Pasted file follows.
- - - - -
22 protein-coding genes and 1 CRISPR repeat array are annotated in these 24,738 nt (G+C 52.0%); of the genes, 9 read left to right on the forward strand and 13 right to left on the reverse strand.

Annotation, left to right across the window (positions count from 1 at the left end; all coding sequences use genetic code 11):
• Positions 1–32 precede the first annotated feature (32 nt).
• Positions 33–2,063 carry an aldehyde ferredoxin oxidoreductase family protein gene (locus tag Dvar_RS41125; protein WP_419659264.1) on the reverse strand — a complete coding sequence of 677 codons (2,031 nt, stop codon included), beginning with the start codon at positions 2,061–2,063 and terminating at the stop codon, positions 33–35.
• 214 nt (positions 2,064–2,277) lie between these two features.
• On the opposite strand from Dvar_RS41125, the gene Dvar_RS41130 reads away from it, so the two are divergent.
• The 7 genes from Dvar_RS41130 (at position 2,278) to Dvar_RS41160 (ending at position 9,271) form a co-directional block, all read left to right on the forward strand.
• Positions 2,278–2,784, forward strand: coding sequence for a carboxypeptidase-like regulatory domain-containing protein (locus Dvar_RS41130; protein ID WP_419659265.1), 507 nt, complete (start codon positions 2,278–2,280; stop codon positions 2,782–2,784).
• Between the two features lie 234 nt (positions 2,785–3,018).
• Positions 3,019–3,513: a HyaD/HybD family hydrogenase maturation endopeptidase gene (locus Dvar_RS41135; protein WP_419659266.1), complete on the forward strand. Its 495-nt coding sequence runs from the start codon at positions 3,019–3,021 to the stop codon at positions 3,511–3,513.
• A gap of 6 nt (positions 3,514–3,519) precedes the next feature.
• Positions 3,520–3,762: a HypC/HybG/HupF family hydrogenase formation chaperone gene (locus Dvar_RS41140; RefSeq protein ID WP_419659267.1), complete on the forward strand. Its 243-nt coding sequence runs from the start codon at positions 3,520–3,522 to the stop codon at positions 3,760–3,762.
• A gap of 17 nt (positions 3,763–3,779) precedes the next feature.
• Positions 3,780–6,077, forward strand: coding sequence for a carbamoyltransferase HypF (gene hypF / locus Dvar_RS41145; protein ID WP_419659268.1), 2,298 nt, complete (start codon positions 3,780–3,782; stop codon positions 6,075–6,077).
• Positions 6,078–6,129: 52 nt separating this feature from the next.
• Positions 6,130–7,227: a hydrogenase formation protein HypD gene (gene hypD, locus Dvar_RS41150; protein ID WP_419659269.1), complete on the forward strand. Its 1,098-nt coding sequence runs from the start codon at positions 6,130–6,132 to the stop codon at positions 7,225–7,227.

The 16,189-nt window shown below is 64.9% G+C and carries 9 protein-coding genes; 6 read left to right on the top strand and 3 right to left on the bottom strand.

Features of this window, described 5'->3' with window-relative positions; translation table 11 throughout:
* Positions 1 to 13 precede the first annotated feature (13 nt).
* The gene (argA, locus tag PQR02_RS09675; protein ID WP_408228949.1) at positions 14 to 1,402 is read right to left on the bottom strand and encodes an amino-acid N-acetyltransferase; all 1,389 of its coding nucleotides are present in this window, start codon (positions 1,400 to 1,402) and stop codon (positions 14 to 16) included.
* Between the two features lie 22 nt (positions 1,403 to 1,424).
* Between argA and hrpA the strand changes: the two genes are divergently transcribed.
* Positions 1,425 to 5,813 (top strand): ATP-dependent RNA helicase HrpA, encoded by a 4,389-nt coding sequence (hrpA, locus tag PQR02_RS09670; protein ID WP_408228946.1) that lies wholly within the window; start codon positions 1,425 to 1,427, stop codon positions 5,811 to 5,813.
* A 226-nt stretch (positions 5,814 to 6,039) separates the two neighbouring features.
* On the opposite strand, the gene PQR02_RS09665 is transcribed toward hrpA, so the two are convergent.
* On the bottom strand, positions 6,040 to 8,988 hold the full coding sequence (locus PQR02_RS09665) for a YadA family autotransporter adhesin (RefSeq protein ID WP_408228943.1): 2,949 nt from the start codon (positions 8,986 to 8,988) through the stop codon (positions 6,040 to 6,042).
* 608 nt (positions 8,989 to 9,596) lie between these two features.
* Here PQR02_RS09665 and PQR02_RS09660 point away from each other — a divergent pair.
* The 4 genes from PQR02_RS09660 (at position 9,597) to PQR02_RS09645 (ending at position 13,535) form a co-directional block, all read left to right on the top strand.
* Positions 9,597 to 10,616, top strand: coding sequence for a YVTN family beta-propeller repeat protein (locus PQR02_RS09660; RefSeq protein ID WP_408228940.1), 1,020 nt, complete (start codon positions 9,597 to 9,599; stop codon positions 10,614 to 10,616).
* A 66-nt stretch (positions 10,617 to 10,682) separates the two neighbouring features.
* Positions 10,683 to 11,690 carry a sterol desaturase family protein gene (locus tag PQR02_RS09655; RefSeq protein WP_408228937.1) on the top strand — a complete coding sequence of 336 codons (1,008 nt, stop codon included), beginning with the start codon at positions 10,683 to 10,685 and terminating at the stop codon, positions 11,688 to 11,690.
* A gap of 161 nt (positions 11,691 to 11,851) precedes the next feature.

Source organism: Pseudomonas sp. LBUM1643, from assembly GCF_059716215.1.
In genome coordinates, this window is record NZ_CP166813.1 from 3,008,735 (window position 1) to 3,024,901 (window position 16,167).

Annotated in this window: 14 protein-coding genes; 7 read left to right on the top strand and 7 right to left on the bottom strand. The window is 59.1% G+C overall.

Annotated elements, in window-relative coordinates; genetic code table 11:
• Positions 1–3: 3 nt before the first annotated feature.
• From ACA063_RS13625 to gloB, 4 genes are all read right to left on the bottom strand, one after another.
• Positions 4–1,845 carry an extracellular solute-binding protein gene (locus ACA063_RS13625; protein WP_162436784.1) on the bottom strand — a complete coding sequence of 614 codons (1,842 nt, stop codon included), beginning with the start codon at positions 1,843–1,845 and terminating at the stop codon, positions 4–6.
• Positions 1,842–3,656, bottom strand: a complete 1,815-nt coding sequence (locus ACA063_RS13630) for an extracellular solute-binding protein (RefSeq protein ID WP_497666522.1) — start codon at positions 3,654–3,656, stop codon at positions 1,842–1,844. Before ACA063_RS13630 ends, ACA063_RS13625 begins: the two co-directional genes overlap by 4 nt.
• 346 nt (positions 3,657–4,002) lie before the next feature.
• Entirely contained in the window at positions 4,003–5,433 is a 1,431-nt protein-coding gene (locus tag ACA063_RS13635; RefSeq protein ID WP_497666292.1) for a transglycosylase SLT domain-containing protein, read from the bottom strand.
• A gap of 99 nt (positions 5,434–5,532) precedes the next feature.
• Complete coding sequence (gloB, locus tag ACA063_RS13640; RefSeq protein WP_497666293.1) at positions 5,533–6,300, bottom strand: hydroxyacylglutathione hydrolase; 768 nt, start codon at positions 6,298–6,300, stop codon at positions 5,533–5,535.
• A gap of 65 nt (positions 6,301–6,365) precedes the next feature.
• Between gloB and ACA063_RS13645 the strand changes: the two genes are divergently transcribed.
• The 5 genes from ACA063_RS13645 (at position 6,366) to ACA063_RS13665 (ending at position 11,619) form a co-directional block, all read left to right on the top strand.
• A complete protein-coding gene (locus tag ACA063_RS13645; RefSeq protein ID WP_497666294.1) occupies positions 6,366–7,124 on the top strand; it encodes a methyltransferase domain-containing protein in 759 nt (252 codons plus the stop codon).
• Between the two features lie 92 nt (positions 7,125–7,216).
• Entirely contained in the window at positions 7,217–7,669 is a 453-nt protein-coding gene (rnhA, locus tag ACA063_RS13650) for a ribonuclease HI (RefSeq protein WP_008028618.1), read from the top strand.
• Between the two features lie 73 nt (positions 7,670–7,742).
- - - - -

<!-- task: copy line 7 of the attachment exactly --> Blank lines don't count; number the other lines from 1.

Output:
• The 7 genes from Dvar_RS41130 (at position 2,278) to Dvar_RS41160 (ending at position 9,271) form a co-directional block, all read left to right on the forward strand.